Terminist logic is a specifically medieval development. It is named from its focus on terms as the basic unit of logical analysis, and so it includes both supposition theory, together with its ramifications, and the treatment of syncategorematic terms. It also includes other areas of investigation not directly linked with Aristotelian texts, notably obligations, consequences, and insolubles (see Chapters 10, 13, and 14).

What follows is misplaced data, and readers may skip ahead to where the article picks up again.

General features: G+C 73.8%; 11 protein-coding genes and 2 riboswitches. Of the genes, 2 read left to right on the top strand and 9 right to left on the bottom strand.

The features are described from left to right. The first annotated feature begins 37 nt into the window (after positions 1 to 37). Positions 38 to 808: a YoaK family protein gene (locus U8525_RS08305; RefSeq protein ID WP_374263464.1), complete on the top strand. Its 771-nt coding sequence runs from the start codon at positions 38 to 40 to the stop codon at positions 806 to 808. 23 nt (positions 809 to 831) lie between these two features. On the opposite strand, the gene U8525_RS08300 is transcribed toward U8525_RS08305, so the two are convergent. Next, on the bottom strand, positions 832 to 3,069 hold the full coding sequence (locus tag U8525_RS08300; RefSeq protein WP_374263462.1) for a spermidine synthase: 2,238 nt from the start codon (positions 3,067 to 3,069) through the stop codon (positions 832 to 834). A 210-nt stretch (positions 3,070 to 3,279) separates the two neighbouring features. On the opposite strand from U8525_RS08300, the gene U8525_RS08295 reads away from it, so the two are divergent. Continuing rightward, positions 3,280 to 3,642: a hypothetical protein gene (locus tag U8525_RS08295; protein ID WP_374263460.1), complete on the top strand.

Logic was at the heart of the arts curriculum, for it provided the techniques of analysis and much of the vocabulary found in philosophical, scientific, and theological writing. Moreover, it trained students for participation in the disputations that were a central feature of medieval instruction, and whose structure, with arguments for and against a thesis, followed by a resolution, is reflected in many written works. This practical application affected the way in which logic developed. While medieval thinkers had a clear idea of argumentation as involving formal structures, they were not interested in the development of formal systems, and they did not see logic as in any way akin to mathematics. Logic involved the study of natural language, albeit a natural language (Latin) that was often regimented to make formal points, and it had a straightforwardly cognitive orientation. The purpose of logic was to separate the true from the false by means of argument, and to lead from known premises to a previously unknown conclusion. In this process, the avoidance of error was crucial, so there was a heavy emphasis on the making of distinctions and on the detection of fallacies. The procedures involved often have the appearance of being ad hoc, and modern attempts to draw precise parallels between medieval theories as a whole and the results of contemporary symbolic logic are generally doomed to failure, even though there are many fruitful partial correlations.